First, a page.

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Publisher's Summary

The America of 2037 is a country distracted by, infatuated with, and addicted to Arcadia.
The brainchild of reclusive genius Juan Diego Reyes, Arcadia is a wickedly immersive, all-encompassing social-media platform and virtual-reality interface. Although Arcadia has made the Reyes family fabulously wealthy, it's left them - and the rest of the country - impoverished of that rare currency: intimacy. When Juan Diego mysteriously vanishes, the consequences shatter the lives of the entire Reyes clan.
As matriarch Autumn struggles to hold the family together, siblings Gideon, Holly, and Devon wrestle with questions of purpose and meaning - seeking self-worth in a world where everything has been cheapened. Outside the artificial safety of Arcadia, America has crumbled into an unrecognizable nation where a fundamentalist ex-preacher occupies the Oval Office, megacorporations blithely exploit their full citizenship, and a twenty-foot-high Great Wall of Freedom plastered with lucrative advertising bestrides the US-Mexican border.
In a polarized society now cripplingly hooked on manufactured highs, the Reyes family must overcome the seduction of simulation to find the kind of authentic human connection that offers salvation for all.
©2017 Sean Gandert (P)2017 Brilliance Publishing, Inc., all rights reserved.
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Customer Reviews

Most Helpful
4 out of 5 stars
By James M Tomatore on 10-20-17

Odd Story

At it's core it's a character study, though there's a lot of social (and a little political) commentary. The author envisions and all too possible future. But the story is tough to follow, many parts are rambling, a little disjointed. The ending comes abruptly. After all the set up of the converging story lines (almost too many of which to mentally keep track) your left to wonder if someone forgot to include the final chapter. The implications of what logically comes next are fairly obvious. However one does not wade through a tangled story of personal relationships with intricately crafted interconnections so we could create our own ending. No. You, the author, are the story teller. We are here to consume your story. To be clear, it's not about leaving the reader something to think about, it's about bringing your narrative to a conclusion, tying up loose ends, finishing all the connecting you spawned along the way.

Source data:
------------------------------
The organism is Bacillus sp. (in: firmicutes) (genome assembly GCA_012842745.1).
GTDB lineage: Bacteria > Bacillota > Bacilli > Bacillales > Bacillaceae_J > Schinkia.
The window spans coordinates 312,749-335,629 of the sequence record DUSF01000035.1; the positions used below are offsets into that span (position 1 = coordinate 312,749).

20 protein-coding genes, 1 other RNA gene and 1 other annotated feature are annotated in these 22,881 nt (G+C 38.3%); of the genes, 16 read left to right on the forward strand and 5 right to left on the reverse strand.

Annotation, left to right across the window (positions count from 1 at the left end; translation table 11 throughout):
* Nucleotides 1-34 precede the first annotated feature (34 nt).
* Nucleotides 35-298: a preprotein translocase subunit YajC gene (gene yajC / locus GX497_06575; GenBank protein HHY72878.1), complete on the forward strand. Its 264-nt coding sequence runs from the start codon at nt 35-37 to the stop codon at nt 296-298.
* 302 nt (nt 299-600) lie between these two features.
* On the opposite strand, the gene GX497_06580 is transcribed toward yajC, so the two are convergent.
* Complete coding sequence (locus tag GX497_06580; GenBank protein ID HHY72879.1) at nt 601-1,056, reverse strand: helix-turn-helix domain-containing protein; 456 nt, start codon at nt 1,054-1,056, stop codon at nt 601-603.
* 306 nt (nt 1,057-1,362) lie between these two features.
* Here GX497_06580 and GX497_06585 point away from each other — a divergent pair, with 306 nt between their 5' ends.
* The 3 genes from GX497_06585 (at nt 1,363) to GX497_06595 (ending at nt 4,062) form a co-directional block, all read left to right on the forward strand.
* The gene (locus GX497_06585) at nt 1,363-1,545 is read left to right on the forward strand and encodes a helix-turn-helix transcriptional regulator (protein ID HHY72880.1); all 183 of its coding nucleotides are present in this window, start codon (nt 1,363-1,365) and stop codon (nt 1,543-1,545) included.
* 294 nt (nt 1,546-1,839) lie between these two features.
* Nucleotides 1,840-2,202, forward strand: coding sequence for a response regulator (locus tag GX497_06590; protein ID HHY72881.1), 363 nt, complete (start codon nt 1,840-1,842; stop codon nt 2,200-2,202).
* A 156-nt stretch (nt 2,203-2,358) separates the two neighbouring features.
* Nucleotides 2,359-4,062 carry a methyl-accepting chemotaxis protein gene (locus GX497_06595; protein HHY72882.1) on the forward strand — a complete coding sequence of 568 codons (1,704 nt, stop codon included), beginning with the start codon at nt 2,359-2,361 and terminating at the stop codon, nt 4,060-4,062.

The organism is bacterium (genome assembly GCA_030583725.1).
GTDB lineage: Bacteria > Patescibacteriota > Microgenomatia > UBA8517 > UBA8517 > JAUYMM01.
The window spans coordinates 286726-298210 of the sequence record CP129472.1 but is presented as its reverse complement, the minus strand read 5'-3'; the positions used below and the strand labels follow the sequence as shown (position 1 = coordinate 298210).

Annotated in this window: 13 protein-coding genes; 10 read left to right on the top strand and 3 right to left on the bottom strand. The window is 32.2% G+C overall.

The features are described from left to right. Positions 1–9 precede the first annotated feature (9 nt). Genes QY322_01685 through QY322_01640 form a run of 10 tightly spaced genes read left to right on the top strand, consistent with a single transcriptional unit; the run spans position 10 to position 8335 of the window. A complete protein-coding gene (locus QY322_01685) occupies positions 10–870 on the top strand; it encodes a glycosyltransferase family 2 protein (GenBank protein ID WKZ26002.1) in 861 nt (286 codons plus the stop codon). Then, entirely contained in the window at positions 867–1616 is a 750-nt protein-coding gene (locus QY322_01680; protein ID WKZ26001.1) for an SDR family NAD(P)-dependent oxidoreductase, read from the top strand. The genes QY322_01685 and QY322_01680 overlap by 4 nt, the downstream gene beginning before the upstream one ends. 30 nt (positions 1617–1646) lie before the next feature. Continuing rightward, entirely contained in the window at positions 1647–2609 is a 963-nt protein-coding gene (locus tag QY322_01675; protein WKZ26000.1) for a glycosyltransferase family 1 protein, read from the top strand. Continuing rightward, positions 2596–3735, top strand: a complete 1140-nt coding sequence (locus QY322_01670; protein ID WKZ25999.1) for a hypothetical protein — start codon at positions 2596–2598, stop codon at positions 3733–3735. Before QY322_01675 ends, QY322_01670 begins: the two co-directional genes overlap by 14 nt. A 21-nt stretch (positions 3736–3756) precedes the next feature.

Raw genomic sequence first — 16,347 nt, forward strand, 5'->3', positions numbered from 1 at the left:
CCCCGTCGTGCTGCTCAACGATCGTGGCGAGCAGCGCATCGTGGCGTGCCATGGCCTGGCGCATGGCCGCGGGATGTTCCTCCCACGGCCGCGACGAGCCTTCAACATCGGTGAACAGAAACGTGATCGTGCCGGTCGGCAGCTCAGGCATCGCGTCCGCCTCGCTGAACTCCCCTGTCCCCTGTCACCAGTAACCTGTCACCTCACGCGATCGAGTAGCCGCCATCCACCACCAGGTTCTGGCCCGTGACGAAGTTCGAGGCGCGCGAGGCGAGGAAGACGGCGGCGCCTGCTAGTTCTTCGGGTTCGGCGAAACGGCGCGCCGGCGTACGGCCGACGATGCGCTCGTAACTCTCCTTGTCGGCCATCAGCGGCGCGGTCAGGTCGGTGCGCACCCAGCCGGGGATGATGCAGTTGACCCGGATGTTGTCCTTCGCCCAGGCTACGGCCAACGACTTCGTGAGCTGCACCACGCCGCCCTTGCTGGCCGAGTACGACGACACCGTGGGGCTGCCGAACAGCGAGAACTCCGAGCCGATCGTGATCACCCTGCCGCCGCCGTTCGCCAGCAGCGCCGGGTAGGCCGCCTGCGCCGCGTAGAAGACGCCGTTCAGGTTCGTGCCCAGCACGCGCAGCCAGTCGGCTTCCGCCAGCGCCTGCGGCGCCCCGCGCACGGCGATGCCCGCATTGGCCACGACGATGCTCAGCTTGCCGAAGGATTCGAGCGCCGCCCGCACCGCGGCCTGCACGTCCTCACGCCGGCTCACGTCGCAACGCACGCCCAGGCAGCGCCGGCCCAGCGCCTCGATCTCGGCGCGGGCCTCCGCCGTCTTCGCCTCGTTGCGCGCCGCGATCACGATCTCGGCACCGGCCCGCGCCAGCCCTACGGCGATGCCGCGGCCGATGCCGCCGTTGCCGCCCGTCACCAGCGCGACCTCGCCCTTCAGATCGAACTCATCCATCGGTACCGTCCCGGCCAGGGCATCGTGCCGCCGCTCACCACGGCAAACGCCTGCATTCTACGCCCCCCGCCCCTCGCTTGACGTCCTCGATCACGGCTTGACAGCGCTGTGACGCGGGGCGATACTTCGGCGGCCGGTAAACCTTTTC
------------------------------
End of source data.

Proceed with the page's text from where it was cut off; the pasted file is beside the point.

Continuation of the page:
Despite my above gripes, I found it hard to stop listening. I also found myself relating to some of the characters in surprising ways.

The character development and their arcs are excellent. Also the subtle way that the different threads are drawn together really rewards the reader's/listener's patience with extraneous information. However, despite my attention wandering during long dialogs or informational interludes, the sum of said information makes the people and world feel very real and complete. You feel like you know the characters, you understand their thoughts and gain an insight in to their actions.

The only complaint about the narrator was the occasional robotic tone to his voice. Not often, but noticeable toward the end. It was entertaining to listen to him read chat messages and forum posts and even a few websites. I imagine the visual presentation in the book wasn't meant to be read word for word, but I got a kick out of listening to him read webpage headers and footers, screen names and URLs.

Ultimately it was a good listen and I plan on returning to it again in the future. I'm sure the second time around I'll notice more clues, foreshadowing, and subtle connections than I did the first time through.

Note: If you skim the description quickly you may think that this is a sci-fi or gaming book or an action packed who-done-it abduction mystery. The tech and game are just vehicles for the author to tell a tale about people in a possible (though slightly far fetched) future America. The disappearance, while a factor throughout the book, is mostly back story, laid out in the first chapter or two.

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1 of 1 people found this review helpful

4 out of 5 stars
By Stacy H on 08-15-17

Very timely, given the current US political climate

I was hesitant to choose this book as my kindle first selection because of the polarizing reviews, but I did, and I really enjoyed it. The novel, which is set about twenty years in the future from the publication date, is very timely, given our current political situation in the US, and I appreciated the many parallels that could be drawn between the book's projected dystopian future and reality as it stands today. The bleak view of what might be in store for us if things keep following their current path is as scary as it should be, while still delivering an entertaining storyline. The POV skips around from chapter to chapter, but Gandert manages to do so in a skillful way that kept me invested in each different character, even the ones I didn't really like. The narrator was great, and did a good job with voicing multiple characters in a scene without it getting confusing.

I docked a star because the ending was a bit abrupt and confusing, and left me wanting more of an explanation for some things and more clarity on what was happening. I'm hoping there will be a sequel eventually that will help tie up the loose and knotted ends.

Overall, I recommend this book.

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1 of 1 people found this review helpful

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